Hepundjua quits ‘troubled’ boxing board


Otniel Hembapu

Windhoek-Kenny Hepundjua, one of five members of the Namibia Professional Boxing and Wrestling Control Board (NPBWCB) appointed late last year, has parted ways with the troubled boxing board following his recent resignation.

A medical doctor by profession, Hepundjua along with current board chairperson Ellison Hijarunguru, Ronald Kurtz, Victoria Hamunyela and Philip Mwandingi were appointed by Sport Minister Jerry Ekandjo last September to steer the NPBWCB ship for three years.

They replaced the old board, which consisted of Kelly Nghixulifwa (former chairperson), Ellison Hijarunguru (former vice chairperson), Ambrosius Kandjii, Dr Shitaleni Herman and prominent local lawyer Slow Murorua.

As per the powers vested in him by the Boxing Act of 1980 under Section (4) sub-section (1) and (2), Ekandjo decided to retain the services of Hijarunguru, who then took over as chairperson of the new board.

Hepundjua yesterday confirmed his resignation from the board, saying as a medical doctor, the workload at his practice and the ever-increasing number of patients, it was becoming impossible to strike a fair balance between attending fully to his patients and satisfactorily executing his duties as the boxing board’s medical doctor.

Hepundjua said: “My resignation has nothing to do with any other issue, but it’s a decision based solely on my loaded work schedule and the duties I have to carry out for the boxing board on the other side, as I was the board’s medical doctor. Serving on the board was a great honor and pleasure although my medical practice was very demanding and I couldn’t continue to serve on the board. One of the great challenges is definitely lack of funding”
“…The current board is served by very capable and extremely passionate individuals that really have the best interest of boxing at heart. Professional boxing in Namibia has a lot of potential but I believe that with more interest from private sponsors and constant positive backup from promoters we’ll do very well. I wish the board well and also to Namibian boxing,” said Hepundjua.

Of late, the boxing board has been in the news for all the wrong reasons, from the deteriorating state of affairs at the boxing board’s office, to a suspended bank account due to perceived financial laxity.

New Era Sport recently reported that telephone lines and the internet connection at the office of the boxing board were cut late last year due to a string of unpaid utility bills.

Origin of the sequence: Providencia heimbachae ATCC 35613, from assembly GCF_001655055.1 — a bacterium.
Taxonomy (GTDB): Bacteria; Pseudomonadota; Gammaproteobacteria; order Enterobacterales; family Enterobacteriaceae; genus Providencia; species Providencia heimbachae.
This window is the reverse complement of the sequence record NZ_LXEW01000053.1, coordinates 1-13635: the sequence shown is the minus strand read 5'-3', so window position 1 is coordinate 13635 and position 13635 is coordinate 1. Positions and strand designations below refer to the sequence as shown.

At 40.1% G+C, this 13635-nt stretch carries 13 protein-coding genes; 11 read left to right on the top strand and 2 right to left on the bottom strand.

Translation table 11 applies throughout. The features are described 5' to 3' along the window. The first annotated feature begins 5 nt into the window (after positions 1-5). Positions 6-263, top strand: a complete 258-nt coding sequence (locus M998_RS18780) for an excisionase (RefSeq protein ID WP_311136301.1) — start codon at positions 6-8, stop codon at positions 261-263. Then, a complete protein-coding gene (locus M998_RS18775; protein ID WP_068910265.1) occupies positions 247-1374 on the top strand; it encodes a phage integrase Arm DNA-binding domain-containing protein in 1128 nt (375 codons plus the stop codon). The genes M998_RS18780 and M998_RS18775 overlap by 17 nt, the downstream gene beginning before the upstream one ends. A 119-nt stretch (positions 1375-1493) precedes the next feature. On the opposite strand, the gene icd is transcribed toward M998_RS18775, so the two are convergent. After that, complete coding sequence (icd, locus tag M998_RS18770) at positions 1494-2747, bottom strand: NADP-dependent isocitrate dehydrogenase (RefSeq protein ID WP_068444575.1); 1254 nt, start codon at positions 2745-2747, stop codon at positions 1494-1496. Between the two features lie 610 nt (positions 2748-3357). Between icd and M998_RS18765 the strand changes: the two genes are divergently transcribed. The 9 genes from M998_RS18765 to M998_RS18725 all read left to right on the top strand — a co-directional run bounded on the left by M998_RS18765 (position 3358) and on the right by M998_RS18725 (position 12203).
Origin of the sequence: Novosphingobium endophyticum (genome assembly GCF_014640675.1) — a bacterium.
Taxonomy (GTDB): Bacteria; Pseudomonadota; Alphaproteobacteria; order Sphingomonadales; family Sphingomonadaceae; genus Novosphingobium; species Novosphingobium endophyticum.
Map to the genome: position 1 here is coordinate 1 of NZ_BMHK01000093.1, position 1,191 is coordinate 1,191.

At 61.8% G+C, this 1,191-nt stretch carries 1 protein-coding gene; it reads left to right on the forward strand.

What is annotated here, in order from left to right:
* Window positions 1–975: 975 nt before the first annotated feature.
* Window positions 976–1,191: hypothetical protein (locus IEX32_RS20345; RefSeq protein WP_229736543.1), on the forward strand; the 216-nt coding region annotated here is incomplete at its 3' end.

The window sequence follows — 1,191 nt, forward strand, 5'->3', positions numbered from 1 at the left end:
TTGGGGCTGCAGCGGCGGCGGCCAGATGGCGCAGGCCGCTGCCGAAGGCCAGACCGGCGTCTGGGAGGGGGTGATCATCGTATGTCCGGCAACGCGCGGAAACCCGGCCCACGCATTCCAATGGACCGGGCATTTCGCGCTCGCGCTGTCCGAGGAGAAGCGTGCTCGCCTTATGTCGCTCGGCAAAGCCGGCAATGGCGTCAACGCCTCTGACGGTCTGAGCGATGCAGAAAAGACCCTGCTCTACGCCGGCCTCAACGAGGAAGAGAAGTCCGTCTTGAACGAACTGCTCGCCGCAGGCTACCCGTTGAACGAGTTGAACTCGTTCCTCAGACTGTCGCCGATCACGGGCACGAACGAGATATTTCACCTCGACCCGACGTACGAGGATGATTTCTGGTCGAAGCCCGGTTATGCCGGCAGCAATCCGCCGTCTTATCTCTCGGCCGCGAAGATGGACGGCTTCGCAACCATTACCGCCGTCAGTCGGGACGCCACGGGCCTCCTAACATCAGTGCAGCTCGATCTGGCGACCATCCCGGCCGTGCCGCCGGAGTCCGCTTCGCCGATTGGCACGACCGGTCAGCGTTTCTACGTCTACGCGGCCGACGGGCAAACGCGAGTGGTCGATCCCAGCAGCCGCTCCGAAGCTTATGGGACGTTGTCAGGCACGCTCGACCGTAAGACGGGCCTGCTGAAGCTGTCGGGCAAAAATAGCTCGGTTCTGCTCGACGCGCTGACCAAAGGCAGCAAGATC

Also, the bank account of the boxing board has been in the minus for some time now and that led to the suspension of the account – meaning local boxing promoters have for the past few months been forced to pay thousands of dollars of sanction fees in hard cash due to the board’s defunct bank account.

Not just the suspended bank account – New Era Sport yesterday established that the boxing board has for the past two months also not paid its rental fees for the office space they occupy at BPI House in Werner List Street in the city centre. The landlords have already served NPBWCB with an eviction order, which came into effect at the end of April.

Even worse, employees of the boxing board are said to have been temporarily placed on the payroll of the Namibia Sport Commission (NSC) until the boxing board sorts out its financial mess.

Earlier this year, widespread media reports also accused the NPBWCB board members of milking the coffers of the boxing body through exorbitant sitting allowances and other unexplained incentives, which they allegedly pocketed during various boxing bonanzas staged by local boxing promoters.

As per multiple media reports, each board member was reported to have pocketed between N$15,000 to N$20,000 in sitting allowances between October and December last year, which totaled to an estimated N$300,000 or more for that period.

Following those damning reports, NPBWCB board members later convened a shabbily organised press conference where they tried by all means to justify why they claimed such massive sums in sitting allowances, but the explanations accorded and documents produced during that conference were short of substance and lacking in many respects.

For instance, the board could not satisfactorily justify and provide logical explanations as to why they appointed a new private secretary to take minutes at their meetings at a reported cost of N$10,000, while they already had a full-time and highly experienced office secretary capable of executing similar functions.

It was also alleged at the time that NPBWCB board members were reportedly pocketing N$3,500 each for attending professional bouts, while whoever amongst them chose to be the supervisor on the night would easily walk away with between N$10,000 and N$12,000 – that’s roughly three times more than an average boxer on the undercard would get.


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